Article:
Neck Injury after Whiplash Trauma in a Defined Population in Northern Sweden Ã¢ÂÂ Long-Term Sick Leave and Costs of Low Productivity
- Corresponding Author:
- Johan Styrke
Division of Surgery
Department of Surgical and Perioperative Sciences
Umeå University, 901 85 Umeå , Sweden
E-mail: [email protected]
Received Date: August 20, 2014; Accepted Date: September 11, 2014; Published September 18, 2014
Citation: Styrke J, Stålnacke BM, Per-Olof Bylund RN, Sojka P, Björnstig U (2014) Neck Injury after Whiplash Trauma in a Defined Population in Northern Sweden – Long-Term Sick Leave and Costs of Low Productivity. Epidemiology (Sunnyvale) 4:170. doi:10.4172/2161-1165.1000170
Copyright: © 2014 Styrke J, et al. This is an open-access article distributed under the terms of the Creative Commons Attribution License, which permits unrestricted use, distribution, and reproduction in any medium, provided the original author and source are credited.
Background: Neck injuries following whiplash trauma can lead to long-term sequelae. Population-based studies covering traffic and non-traffic whiplash trauma are rare. The aim was to describe the incidence of neck injuries following whiplash trauma during one year, from a well-defined area served by a single hospital, and the resulting long-term sick leave during a five-year follow-up. Possible risk factors for sick leave and the cost of lost productivity were also studied.
Methods: From the injury register of Umeå University Hospital, the year 2001’s data set of soft tissue neck injuries and fractures was extracted. Those injured by whiplash trauma were included. The Swedish Social Insurance Agency provided five-year post-injury data on sick leave in 2006. Epidemiological aspects were described, a logistic regression was conducted to find risk factors for long-term sick leave, and the cost of lost productivity was calculated.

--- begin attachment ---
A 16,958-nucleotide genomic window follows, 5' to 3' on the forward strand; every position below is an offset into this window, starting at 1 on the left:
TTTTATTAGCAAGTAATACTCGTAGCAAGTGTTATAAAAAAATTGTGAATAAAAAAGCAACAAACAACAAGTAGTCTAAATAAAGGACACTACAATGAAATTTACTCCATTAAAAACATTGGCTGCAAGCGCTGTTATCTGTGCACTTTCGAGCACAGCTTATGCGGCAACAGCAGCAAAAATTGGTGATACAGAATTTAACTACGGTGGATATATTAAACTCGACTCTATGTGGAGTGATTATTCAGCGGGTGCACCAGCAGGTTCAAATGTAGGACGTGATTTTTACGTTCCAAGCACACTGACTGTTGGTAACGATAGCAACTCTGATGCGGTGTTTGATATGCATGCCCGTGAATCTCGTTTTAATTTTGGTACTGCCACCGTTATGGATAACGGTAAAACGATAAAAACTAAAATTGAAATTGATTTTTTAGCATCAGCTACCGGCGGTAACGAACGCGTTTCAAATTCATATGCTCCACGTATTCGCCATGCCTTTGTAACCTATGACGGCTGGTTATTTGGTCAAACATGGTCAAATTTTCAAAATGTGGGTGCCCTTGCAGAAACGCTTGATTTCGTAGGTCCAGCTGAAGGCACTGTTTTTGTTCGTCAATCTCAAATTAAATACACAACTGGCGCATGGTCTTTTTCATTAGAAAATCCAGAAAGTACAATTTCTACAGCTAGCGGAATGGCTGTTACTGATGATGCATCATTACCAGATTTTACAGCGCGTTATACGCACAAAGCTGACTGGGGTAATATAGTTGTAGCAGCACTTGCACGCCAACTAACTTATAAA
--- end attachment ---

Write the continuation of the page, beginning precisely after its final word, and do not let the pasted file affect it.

Results: Four hundred and seventeen cases were included. The incidence was 383 per 100,000 person-year. In 14% of 18-64 year olds, sick leave was granted for more than two weeks and the median number of sick days in this group was 298. Old age, having a Whiplash Associated Disorders (WAD) grade of 1, being injured in traffic and being injured at velocity exceeding 50 km/h were significant risk factors for sick leave. A few (6%) had fractures, however, their average sick-leave time was not significantly longer than the sick leave of those with only soft tissue injuries. The cost to society for lost productivity was estimated at 4.4 million Euros during the five-year follow-up.
Conclusion: Neck injuries following whiplash trauma arise from both traffic and non-traffic injury events and affect people of all ages. Consequently long-term sick leave occur in a minority of the patients, commonly among older persons and persons injured in traffic. The costs to society from lost productivity is high.